Complex (16) was obtained following the same procedure as for complex (8) as off white solid. Yield: 82% (1.15 g); M.P.: 229°C (dec.). Analytical data: C28H22O2S4ZnN2 (MW = 612.15) Calcd.: C, 54.94; H, 3.62; S, 20.95; Zn, 10.69; N, 4.58; Found: C, 54.90; H, 3.68; S, 20.81; Zn, 10.60; N, 4.49. Spectral data: IR(KBr) v = 3360 v(C–H), 1572 v(C–C), 1227 v(C–O–C), 1036 v(S–C–S), 358 v(Zn–S), 753 v(Zn–N) cm−1; 1H NMR (CDCl3): = 2.22 (s, 6H, CH3), 6.75 (d, 4H, ortho), 7.03 (d, 4H, meta), 7.25–8.90 (m, 12H, Phen) ppm; 13C NMR (CDCl3): = 20.04 (CH3), 114.20 (C-ortho), 127.01 (C–CH3), 129.88 (C-meta), 150.81 (C–O), 174.23 (OCS2), 120.61, 124.23, 136.64, 138.64, 142.88, 149.63 (Phen) ppm.

2.3.17. [(C6H5CH2OCS2)2Zn 2PPh3] (17)

Complex (17) was obtained as white solid, following the same procedure as for complex (5). Yield: 80% (1.76 g); M.P.: 208°C (dec.). Analytical data: C34H29O2S4P2Zn (MW = 956.52) Calcd.: C, 65.29; H, 4.64; S, 13.41; Zn, 6.84; Found: C, 65.14; H, 4.53; S, 13.30; Zn, 6.78. Spectral data: IR(KBr) v = 3360 v(C–H), 1570 v(C–C), 1233 v(C–O–C), 1036 v(S–C–S), 360 v(Zn–S), 539 v(Zn–N) cm−1; 1H NMR (CDCl3): = 4.28 (s, 4H, CH2), 7.27–7.34 (m, 10H, C6H5), 7.34–7.64 (m, 30H, PPh3) ppm; 13C NMR (CDCl3): = 71.41 (CH2), 126.14–126.36 (C-ortho), 127.11–127.14 (C-meta), 128.69 (C-para), 136.45 (C–CH2), 184.61 (OCS2), 126.38, 129.92, 134.36, 139.14 (PPh3) ppm.; 31P NMR (CDCl3): = −5.11 (PPh3) ppm.

2.3.18. [(C6H5CH2OCS2)2Zn Bipy] (18)

Complex (18) was obtained following the same procedure as for complex (6) as off white solid. Yield: 81% (1.10 g); M.P.: 220°C (dec.). Analytical data: C26H22O2S4ZnN2 (MW = 588.93) Calcd.: C, 53.10; H, 3.77; S, 21.81; Zn, 11.12; N, 4.76; Found: C, 53.01; H, 3.58; S, 21.79; Zn, 10.99; N, 4.46. Spectral data: IR(KBr) v = 3365 v(C–H), 1572 v(C–C), 1230 v(C–O–C), 1034 v(S–C–S), 359 v(Zn–S), 749 v(Zn–N) cm−1; 1H NMR (CDCl3): = 4.29 (s, 4H, CH2), 7.27–7.32 (m, 10H, C6H5), 7.12–8.49 (m, 10H, Bipy) ppm; 13C NMR (CDCl3): = 71.41 (CH2), 126.61-126.71 (C-ortho), 127.01–127.11 (C-meta), 128.69 (C-para), 136.71 (C–CH2), 184.02 (OCS2), 124.61, 127.41, 128.95, 136.85, 147.98 (Bipy) ppm.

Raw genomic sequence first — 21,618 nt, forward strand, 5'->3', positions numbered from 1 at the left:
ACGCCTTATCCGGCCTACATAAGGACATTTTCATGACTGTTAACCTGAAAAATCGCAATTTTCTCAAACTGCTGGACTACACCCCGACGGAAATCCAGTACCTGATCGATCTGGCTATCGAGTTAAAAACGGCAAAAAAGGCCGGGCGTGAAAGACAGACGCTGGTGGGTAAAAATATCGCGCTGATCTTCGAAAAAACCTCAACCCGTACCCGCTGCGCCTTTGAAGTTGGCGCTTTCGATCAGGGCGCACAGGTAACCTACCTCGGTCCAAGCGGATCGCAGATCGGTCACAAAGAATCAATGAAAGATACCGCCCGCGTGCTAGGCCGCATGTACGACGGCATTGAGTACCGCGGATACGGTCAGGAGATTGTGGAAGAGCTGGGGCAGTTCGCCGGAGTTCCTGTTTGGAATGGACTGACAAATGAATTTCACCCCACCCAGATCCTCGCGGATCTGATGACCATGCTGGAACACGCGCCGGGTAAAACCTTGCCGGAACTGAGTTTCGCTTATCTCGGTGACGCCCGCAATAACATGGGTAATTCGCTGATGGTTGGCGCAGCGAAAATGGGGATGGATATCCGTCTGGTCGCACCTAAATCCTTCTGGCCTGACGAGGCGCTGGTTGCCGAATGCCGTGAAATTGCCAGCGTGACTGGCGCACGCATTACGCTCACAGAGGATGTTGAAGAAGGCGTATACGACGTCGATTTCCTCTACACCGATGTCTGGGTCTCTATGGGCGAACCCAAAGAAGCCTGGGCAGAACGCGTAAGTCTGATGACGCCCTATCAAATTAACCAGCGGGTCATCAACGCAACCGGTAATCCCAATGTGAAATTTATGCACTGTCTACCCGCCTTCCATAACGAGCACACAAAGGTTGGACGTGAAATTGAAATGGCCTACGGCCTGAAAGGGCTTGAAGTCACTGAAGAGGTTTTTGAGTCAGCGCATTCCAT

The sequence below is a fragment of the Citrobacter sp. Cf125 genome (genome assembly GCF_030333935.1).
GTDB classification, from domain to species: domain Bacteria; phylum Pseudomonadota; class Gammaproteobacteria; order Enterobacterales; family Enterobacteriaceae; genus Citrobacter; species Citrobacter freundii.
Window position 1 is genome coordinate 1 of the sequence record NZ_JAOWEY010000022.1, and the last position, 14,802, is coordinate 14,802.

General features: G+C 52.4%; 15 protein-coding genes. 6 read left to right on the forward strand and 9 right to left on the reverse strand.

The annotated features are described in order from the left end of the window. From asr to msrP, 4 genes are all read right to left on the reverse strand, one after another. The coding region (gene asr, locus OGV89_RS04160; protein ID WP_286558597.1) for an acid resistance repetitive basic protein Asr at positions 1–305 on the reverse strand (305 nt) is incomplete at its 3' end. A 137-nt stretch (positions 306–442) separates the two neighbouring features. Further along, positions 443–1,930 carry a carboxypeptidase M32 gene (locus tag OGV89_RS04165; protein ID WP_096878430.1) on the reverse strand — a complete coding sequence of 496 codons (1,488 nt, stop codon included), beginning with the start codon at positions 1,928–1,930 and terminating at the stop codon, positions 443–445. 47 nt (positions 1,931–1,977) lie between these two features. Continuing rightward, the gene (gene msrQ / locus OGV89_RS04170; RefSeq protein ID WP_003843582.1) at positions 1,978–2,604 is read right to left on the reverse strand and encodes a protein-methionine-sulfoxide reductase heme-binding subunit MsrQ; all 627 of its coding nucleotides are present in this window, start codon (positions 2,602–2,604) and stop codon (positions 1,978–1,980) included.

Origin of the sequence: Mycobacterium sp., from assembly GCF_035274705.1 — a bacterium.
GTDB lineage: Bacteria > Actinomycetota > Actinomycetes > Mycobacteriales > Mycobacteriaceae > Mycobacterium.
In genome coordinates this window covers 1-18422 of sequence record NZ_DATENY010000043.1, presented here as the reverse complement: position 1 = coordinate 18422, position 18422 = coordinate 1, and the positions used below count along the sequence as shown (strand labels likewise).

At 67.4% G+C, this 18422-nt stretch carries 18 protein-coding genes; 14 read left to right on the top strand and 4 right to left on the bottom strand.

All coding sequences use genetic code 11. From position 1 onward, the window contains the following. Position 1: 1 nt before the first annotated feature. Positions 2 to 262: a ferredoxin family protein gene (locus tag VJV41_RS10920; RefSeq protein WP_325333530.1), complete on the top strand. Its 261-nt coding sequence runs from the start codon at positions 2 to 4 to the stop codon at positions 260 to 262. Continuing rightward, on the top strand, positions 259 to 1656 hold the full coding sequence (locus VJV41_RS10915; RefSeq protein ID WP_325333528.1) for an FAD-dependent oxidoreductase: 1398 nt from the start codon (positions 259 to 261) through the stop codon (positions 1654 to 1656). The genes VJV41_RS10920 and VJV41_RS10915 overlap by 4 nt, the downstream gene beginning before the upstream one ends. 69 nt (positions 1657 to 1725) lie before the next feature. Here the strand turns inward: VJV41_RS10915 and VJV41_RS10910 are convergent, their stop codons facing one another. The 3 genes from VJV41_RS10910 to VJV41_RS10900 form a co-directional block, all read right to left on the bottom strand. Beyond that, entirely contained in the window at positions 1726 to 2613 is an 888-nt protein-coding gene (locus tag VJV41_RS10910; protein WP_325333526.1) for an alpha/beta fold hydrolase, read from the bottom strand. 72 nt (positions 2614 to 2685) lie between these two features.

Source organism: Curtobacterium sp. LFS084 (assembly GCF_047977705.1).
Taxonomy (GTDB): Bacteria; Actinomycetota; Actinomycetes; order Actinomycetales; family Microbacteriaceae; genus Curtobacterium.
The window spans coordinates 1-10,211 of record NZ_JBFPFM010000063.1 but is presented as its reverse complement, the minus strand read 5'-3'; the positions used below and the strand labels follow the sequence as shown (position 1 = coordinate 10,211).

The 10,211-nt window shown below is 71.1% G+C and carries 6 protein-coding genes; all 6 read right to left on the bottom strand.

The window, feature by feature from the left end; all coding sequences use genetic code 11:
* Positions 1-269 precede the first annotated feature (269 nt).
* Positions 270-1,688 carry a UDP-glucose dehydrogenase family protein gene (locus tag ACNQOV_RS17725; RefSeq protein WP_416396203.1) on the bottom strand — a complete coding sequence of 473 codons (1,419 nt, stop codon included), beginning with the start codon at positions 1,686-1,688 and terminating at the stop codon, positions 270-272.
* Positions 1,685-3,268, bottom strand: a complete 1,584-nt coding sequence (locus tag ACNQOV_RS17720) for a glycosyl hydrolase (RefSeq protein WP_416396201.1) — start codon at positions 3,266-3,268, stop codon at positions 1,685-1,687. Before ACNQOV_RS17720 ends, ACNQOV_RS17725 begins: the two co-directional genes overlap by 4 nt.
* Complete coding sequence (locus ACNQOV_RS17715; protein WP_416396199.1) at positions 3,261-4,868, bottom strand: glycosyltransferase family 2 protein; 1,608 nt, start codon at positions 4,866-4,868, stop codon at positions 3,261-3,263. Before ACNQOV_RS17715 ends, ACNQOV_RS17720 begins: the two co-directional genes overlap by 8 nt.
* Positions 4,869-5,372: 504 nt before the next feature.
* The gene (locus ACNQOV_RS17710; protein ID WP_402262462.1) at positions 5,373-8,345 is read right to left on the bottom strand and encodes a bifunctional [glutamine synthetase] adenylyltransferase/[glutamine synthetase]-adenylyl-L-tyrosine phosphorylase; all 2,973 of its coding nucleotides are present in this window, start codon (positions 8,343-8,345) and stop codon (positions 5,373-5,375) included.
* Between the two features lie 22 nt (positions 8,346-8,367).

2.3.19. [(C6H5CH2OCS2)2Zn 2Py] (19)

Complex (19) was obtained following the same procedure as for complex (7) as off white solid. Yield: 80% (1.08 g); M.P.: 220°C (dec.). Analytical data: C26H24O2S4ZnN2 (MW = 590.15) Calcd.: C, 52.92; H, 4.10; S, 21.73; Zn, 11.08; N, 4.75; Found: C, 52.80; H, 4.03; S, 21.59; Zn, 11.01; N, 4.66. Spectral data: IR(KBr) v = 3365 v(C–H), 1572 v(C–C), 1230 v(C–O–C), 1032 v(S–C–S), 350 v(Zn–S), 740 v(Zn–N) cm−1; 1H NMR (CDCl3): = 4.29 (s, 4H, CH2), 7.27–7.32 (m, 10 H, C6H5), 7.54–8.43 (m, 10 H, Py) ppm; 13C NMR (CDCl3): = 71.41 (CH2), 126.61–126.71 (C-ortho), 127.01–127.11 (C-meta), 128.69 (C-para), 135.99 (C–CH2), 184.62 (OCS2), 129.88, 136.82, 149.64 (Py) ppm.

2.3.20. [(C6H5CH2OCS2)2Zn Phen] (20)

Complex (20) was obtained following the same protocol as for complex (8) as off white solid. Yield: 80% (1.12 g); M.P.: 220°C (dec.). Analytical data: C28H22O2S4ZnN2 (MW = 612.15) Calcd.: C, 54.94; H, 3.62; S, 20.95; Zn, 10.69; N, 4.58; Found: C, 54.81; H, 3.58; S, 20.79; Zn, 10.59; N, 4.46. Spectral data: IR(KBr) v = 3365 v(C–H), 1572 v(C–C), 1230 v(C–O–C), 1034 v(S–C–S), 359 v(Zn–S), 749 v(Zn–N) cm−1; 1H NMR (CDCl3): = 4.29 (s, 4H, CH2), 7.27–7.32 (m, 10H, C6H5), 7.34–8.99 (m, 12 H, Phen) ppm; 13C NMR (CDCl3): = 71.41 (CH2), 126.61–126.71 (C-ortho), 127.01–127.11 (C-meta), 128.69 (C-para), 136.45 (C–CH2), 184.72 (OCS2), 120.11, 127.41, 127.76 129.92, 134.71, 149.14 (Phen) ppm. ESI-MS: m/z(%) = [M+] 612.1 (17) [(C6H5CH2OCS2)2Zn Phen]; [M+] 431.9 (8) [(C6H5CH2OCS2)2Zn]; [M+] 183.0 (9) [C6H5CH2OCS2]; [M+] 107.0 (16) [C6H5CH2O].

2.4. Antimicrobial Activity
2.4.1. Antifungal Activity